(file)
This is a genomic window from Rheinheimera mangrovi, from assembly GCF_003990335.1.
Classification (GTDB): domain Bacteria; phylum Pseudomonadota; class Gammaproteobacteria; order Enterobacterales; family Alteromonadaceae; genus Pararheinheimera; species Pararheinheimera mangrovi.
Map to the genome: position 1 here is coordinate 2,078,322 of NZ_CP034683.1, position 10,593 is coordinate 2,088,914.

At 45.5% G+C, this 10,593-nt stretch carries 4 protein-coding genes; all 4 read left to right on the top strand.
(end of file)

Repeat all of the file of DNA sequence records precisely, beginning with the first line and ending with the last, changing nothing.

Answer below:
This is a genomic window from Rheinheimera mangrovi, from assembly GCF_003990335.1.
Classification (GTDB): domain Bacteria; phylum Pseudomonadota; class Gammaproteobacteria; order Enterobacterales; family Alteromonadaceae; genus Pararheinheimera; species Pararheinheimera mangrovi.
Map to the genome: position 1 here is coordinate 2,078,322 of NZ_CP034683.1, position 10,593 is coordinate 2,088,914.

At 45.5% G+C, this 10,593-nt stretch carries 4 protein-coding genes; all 4 read left to right on the top strand.